Sample size was based on a previous unit audit in 2003 which showed that among infants <1500 g, half had an OFC more than 2 SD below the population mean (based on Gairdner–Pearson growth reference) at discharge.33 To reduce the numbers with small heads by 50%, with alpha at 0.05 and power at 80%, 110 infants would be required. Allowing for deaths and loss to follow-up of around 20%, 140 infants were required.

Data analysis was performed by intention to treat using SPSS 12. Student t test, chi-squared test, Mann–Whitney U test and analysis of variance (ANOVA) were used where appropriate. Bivariate correlation analyses were used to calculate correlation coefficients and effect sizes for both cumulative energy and protein deficits. Regression analyses of clinical factors most likely to affect head growth were performed. Post hoc analyses of primary outcome measure by sex and by SGA (small for gestational age) or AGA (appropriate for gestational age) were performed.


Between January 2004 and January 2006, 176 eligible infants were admitted to the unit (fig 1). Twenty-six parents refused consent for their infant to be recruited and eight were missed. One hundred and forty-two infants were randomised, 91 to the intervention group and 81 to the control group. Three infants were subsequently found to have major malformations; one in the control group had Trisomy 21 and died later, two in the intervention group had an atrioventricular septal defect and congenital Cytomegalovirus infection, respectively, but both were included in the analyses. Thirteen intervention and 15 control infants died prior to 36 weeks' PMA. Fifty-five intervention and 59 control infants are included in the analyses, including three who died subsequently (two intervention, one control). Characteristics at entry for all infants are presented in table 1. SGA is defined as birth weight below the 10th percentile. At 36 weeks' PMA, survivors in the intervention group had lower gestation (19 vs 15 below 26 weeks) and birth weight (median 900 g vs 965 g).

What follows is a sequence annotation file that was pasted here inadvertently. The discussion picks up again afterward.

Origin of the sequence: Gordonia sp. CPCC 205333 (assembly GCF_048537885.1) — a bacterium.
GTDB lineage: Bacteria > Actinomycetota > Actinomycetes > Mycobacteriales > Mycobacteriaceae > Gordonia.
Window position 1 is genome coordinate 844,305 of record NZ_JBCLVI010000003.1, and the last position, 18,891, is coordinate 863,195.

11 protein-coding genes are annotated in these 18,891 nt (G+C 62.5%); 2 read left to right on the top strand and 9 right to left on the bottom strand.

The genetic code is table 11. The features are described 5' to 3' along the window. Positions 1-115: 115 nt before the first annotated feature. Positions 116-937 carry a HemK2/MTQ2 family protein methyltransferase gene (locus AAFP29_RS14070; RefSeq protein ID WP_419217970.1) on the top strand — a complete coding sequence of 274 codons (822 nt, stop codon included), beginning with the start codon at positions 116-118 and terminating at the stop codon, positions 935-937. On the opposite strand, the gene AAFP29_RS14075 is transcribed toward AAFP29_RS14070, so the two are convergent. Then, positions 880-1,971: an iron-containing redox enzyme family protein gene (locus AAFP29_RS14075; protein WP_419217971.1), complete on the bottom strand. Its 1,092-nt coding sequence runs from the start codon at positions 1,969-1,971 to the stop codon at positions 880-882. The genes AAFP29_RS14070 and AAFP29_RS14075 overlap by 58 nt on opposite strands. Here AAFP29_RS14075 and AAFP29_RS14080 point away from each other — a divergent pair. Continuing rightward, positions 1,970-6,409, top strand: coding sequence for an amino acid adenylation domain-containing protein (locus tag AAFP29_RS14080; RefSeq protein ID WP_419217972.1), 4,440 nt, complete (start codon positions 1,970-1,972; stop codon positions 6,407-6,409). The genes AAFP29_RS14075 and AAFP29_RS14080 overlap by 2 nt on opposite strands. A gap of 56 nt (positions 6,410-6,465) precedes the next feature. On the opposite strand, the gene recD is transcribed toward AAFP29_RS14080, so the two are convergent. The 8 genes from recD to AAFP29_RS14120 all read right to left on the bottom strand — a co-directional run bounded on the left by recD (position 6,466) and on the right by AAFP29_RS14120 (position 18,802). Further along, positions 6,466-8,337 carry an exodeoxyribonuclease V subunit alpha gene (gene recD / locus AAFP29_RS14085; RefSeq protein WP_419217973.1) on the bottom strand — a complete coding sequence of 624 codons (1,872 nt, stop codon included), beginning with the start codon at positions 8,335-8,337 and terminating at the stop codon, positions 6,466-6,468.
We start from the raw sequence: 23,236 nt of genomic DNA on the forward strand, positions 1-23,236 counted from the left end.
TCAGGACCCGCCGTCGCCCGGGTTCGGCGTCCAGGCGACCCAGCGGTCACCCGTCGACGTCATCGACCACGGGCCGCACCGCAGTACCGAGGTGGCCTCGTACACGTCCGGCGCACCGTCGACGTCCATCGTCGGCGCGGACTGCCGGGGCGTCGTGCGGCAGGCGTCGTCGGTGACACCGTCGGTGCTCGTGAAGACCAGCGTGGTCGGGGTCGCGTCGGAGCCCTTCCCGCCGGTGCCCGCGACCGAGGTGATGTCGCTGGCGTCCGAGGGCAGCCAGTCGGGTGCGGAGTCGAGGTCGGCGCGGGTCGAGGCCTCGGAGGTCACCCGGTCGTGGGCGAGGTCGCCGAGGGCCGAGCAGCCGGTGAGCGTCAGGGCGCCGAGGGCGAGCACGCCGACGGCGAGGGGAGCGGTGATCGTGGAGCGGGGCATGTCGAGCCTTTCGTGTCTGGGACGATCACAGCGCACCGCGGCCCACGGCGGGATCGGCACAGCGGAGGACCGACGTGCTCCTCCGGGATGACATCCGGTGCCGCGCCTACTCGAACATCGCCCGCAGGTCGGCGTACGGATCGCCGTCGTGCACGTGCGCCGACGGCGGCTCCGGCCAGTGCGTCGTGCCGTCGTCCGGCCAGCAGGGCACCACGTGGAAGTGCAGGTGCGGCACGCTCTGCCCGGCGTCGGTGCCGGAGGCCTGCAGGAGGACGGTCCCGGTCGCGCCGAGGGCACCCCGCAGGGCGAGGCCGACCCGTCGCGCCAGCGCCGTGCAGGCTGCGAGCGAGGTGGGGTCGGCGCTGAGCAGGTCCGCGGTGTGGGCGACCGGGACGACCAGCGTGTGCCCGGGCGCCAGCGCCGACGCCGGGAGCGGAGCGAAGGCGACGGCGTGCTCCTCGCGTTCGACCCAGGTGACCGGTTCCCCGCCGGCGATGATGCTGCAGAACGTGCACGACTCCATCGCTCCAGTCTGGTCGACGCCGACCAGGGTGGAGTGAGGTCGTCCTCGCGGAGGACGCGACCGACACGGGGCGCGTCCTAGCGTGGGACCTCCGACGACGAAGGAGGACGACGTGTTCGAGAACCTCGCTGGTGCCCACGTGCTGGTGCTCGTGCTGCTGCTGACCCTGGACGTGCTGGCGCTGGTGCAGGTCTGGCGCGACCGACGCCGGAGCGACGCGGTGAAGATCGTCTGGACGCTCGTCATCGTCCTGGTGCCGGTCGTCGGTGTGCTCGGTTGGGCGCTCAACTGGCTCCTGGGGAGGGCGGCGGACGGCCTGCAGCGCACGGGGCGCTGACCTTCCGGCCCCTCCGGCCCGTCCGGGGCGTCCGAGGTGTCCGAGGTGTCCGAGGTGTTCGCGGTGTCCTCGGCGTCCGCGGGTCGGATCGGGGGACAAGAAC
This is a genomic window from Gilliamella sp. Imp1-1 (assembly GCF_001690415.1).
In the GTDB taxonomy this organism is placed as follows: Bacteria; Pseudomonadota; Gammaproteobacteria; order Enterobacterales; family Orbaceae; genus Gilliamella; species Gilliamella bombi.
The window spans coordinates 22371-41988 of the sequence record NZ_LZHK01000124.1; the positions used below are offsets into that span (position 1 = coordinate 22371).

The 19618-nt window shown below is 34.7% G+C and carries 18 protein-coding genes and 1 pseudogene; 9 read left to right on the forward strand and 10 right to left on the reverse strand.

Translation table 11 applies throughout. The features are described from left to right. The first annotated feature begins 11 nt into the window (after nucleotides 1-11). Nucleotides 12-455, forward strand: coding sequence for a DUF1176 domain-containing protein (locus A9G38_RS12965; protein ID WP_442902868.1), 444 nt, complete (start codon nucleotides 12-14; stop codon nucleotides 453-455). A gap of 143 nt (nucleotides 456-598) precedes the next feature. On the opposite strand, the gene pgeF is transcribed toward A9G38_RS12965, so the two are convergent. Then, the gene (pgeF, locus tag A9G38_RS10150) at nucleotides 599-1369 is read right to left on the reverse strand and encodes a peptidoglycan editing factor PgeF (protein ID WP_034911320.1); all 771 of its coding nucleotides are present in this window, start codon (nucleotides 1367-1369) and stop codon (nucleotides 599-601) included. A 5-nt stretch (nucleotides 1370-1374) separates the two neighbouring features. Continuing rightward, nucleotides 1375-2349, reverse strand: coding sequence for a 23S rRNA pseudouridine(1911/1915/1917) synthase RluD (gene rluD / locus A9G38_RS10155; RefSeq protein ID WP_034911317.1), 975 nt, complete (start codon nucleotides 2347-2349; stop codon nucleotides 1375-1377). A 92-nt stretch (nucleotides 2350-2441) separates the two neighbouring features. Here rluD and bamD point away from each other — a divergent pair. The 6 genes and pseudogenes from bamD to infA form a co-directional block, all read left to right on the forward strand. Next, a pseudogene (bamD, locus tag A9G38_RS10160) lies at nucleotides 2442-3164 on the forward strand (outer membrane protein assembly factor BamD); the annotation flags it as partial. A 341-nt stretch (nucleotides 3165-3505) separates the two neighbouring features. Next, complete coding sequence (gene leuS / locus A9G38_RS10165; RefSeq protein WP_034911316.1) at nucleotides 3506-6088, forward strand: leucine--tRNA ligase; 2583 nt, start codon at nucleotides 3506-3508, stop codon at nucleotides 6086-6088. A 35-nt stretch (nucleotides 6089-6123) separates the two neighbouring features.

Figure 1 Schematic diagram showing outcomes of all eligible babies and number of babies who survived to 36 weeks' PMA.
Table 1 Entry characteristics of all babies

Babies in the intervention group received significantly more energy (mean difference 144 kcal/kg 95% CI 56 to 232 kcal/kg, p<0.01) and protein (mean difference 9 g/kg 95% CI 7 to 12 g/kg, p<0.001) than controls by the end of 4 weeks. Ten (22%) from the intervention group compared to 3 (6.4%) from the control group achieved positive energy balance (not statistically significant), while 23 (51%) compared to 1 (2%) achieved positive protein balance at 4 weeks (p<0.001).